MOSCOW Oct 22 (Reuters) - Russian internet TV portal Tvigle aims to raise more than $10 million and seek private equity investment so it can grow its business as a legal alternative to pirated content.
Russia became Europe's largest internet market by audience in 2011 thanks to improved access to the web and has seen explosive growth of online businesses. However, video distribution has lagged due to competition from websites that have free, illegally downloaded content.
The company's founder and chief executive Egor Yakovlev said on Tuesday that Tvigle plans to attract private equity investment next year and is currently talking to potential backers which could include new as well as existing investors.
Tvigle's revenues come from advertising but it is also developing a pay-per-view model, expected to gather ground following the tightening of anti-piracy legislation last summer.
Tvigle, an online streaming service similar to U.S. firms Hulu and Netflix, raised initial funding in its early stages in 2007 from Allianz-Rosno Asset Management, part of German insurance group Allianz, and a further round in 2011 from PromSvyazCapital, the investment arm of bankers Dmitry and Alexey Ananiev.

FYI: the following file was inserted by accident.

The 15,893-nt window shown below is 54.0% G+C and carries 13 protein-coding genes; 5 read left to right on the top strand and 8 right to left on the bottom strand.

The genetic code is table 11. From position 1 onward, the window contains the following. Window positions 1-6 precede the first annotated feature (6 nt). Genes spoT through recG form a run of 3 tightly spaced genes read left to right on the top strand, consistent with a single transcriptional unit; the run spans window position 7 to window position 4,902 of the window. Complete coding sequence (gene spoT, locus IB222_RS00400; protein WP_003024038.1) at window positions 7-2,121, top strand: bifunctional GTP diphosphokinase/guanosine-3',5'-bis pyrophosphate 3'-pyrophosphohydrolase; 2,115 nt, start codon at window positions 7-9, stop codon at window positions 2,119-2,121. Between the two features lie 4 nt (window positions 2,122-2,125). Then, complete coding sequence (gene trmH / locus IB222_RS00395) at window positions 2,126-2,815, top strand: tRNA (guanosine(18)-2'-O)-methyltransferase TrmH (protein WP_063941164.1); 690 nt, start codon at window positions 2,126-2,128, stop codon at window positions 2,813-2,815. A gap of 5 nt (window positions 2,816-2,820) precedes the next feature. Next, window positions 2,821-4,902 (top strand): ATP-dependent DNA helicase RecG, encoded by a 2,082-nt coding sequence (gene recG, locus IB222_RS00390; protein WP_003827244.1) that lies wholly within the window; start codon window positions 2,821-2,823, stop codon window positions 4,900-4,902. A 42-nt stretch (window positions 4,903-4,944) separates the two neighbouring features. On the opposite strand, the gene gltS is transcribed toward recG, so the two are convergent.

The company has said that luring people away from internet piracy is a top priority and key business opportunity for it.
Around a quarter of the company is owned by Allianz and a third by Media3 - a holding structure of PromSvyazCapital.
Founder Yakovlev owns about a quarter, with the rest distributed among the company's management.
According to East-West Digital News, Russia's digital content market is worth around $1.4 billion, of which 97 percent is games. Video accounts for just 2 percent due to the high level of piracy, but its share is expected to grow along with the legalisation of video content.